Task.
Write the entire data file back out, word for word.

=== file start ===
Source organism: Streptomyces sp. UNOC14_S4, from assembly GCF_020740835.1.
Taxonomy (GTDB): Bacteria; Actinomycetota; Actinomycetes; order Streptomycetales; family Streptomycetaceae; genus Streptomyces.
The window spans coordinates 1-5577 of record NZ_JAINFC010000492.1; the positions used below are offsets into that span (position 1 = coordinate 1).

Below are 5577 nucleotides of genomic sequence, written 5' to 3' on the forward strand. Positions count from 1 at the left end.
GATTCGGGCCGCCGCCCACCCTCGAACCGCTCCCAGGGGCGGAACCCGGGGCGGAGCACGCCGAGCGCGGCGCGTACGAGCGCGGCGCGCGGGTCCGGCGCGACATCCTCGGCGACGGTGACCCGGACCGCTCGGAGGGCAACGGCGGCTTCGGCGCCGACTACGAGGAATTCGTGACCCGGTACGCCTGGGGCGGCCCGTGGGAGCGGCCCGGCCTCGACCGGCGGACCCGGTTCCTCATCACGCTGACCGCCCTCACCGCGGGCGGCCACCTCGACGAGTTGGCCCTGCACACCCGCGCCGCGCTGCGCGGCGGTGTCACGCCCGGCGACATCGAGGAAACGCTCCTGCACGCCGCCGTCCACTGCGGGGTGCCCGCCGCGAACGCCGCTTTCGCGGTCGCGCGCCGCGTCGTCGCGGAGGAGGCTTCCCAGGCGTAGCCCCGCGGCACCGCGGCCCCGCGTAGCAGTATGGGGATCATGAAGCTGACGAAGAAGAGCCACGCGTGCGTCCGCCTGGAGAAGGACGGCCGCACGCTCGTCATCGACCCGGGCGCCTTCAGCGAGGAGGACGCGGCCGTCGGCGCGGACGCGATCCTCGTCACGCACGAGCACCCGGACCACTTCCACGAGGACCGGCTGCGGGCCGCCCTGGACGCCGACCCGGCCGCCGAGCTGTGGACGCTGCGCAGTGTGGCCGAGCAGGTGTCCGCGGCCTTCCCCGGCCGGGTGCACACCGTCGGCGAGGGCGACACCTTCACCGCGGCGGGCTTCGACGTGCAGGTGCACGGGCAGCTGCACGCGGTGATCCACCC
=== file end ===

Source organism: Streptomyces sp. UNOC14_S4, from assembly GCF_020740835.1.
Taxonomy (GTDB): Bacteria; Actinomycetota; Actinomycetes; order Streptomycetales; family Streptomycetaceae; genus Streptomyces.
The window spans coordinates 1-5577 of record NZ_JAINFC010000492.1; the positions used below are offsets into that span (position 1 = coordinate 1).

Below are 5577 nucleotides of genomic sequence, written 5' to 3' on the forward strand. Positions count from 1 at the left end.
GATTCGGGCCGCCGCCCACCCTCGAACCGCTCCCAGGGGCGGAACCCGGGGCGGAGCACGCCGAGCGCGGCGCGTACGAGCGCGGCGCGCGGGTCCGGCGCGACATCCTCGGCGACGGTGACCCGGACCGCTCGGAGGGCAACGGCGGCTTCGGCGCCGACTACGAGGAATTCGTGACCCGGTACGCCTGGGGCGGCCCGTGGGAGCGGCCCGGCCTCGACCGGCGGACCCGGTTCCTCATCACGCTGACCGCCCTCACCGCGGGCGGCCACCTCGACGAGTTGGCCCTGCACACCCGCGCCGCGCTGCGCGGCGGTGTCACGCCCGGCGACATCGAGGAAACGCTCCTGCACGCCGCCGTCCACTGCGGGGTGCCCGCCGCGAACGCCGCTTTCGCGGTCGCGCGCCGCGTCGTCGCGGAGGAGGCTTCCCAGGCGTAGCCCCGCGGCACCGCGGCCCCGCGTAGCAGTATGGGGATCATGAAGCTGACGAAGAAGAGCCACGCGTGCGTCCGCCTGGAGAAGGACGGCCGCACGCTCGTCATCGACCCGGGCGCCTTCAGCGAGGAGGACGCGGCCGTCGGCGCGGACGCGATCCTCGTCACGCACGAGCACCCGGACCACTTCCACGAGGACCGGCTGCGGGCCGCCCTGGACGCCGACCCGGCCGCCGAGCTGTGGACGCTGCGCAGTGTGGCCGAGCAGGTGTCCGCGGCCTTCCCCGGCCGGGTGCACACCGTCGGCGAGGGCGACACCTTCACCGCGGCGGGCTTCGACGTGCAGGTGCACGGGCAGCTGCACGCGGTGATCCACCC